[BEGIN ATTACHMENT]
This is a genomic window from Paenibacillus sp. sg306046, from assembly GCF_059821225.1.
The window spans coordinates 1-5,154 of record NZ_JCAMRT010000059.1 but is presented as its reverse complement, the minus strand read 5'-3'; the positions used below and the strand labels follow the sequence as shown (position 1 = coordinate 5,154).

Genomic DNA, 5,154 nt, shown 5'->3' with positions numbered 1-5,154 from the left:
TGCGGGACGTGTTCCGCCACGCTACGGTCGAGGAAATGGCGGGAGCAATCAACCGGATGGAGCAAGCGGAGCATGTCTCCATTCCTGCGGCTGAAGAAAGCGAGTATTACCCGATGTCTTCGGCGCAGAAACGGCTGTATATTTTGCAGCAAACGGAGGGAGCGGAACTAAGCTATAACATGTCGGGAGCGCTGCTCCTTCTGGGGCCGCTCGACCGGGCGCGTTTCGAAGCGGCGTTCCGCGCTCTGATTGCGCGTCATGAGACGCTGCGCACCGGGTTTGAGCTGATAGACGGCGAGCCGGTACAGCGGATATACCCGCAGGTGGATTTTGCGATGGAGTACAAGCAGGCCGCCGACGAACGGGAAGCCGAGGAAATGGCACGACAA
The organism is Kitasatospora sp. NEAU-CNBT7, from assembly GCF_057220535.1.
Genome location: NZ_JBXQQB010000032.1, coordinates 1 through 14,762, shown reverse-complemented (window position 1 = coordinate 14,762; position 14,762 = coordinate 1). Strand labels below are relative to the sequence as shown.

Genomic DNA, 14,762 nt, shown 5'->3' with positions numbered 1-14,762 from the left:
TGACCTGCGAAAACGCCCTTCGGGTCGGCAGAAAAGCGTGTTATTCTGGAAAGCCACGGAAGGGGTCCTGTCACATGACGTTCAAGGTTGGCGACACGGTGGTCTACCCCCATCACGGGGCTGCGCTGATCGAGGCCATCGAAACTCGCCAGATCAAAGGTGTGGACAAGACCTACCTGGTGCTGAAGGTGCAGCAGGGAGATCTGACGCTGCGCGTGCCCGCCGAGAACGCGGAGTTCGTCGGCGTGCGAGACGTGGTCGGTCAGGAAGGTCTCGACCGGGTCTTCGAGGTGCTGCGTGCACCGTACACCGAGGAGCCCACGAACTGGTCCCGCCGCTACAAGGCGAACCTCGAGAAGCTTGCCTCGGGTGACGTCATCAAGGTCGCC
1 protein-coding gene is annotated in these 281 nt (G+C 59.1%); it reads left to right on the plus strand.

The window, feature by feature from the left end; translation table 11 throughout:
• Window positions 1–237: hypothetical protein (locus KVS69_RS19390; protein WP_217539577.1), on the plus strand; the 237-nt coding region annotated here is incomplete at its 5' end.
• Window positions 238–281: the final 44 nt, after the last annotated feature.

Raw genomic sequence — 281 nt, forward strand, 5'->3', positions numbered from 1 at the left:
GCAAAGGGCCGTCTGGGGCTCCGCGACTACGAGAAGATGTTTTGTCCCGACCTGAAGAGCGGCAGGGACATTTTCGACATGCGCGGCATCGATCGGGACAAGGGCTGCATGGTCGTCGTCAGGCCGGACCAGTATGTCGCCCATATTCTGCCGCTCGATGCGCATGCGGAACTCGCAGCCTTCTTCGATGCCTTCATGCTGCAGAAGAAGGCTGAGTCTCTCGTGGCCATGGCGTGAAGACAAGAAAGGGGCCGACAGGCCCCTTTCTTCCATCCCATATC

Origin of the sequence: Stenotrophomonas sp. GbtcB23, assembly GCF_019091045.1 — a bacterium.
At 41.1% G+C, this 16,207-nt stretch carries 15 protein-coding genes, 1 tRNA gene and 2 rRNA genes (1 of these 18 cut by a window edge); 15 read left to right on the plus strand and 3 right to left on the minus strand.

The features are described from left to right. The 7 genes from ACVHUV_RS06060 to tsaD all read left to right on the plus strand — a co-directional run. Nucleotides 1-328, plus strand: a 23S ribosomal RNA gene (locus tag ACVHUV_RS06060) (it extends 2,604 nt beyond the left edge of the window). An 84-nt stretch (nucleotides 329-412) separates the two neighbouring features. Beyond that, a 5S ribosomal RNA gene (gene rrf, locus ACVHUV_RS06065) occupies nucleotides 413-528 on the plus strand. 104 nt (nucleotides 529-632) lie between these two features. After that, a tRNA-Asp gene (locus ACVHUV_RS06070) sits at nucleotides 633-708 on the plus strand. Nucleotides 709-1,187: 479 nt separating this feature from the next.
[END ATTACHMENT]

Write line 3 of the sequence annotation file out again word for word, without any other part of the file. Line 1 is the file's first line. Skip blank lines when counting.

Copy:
Genomic DNA, 5,154 nt, shown 5'->3' with positions numbered 1-5,154 from the left: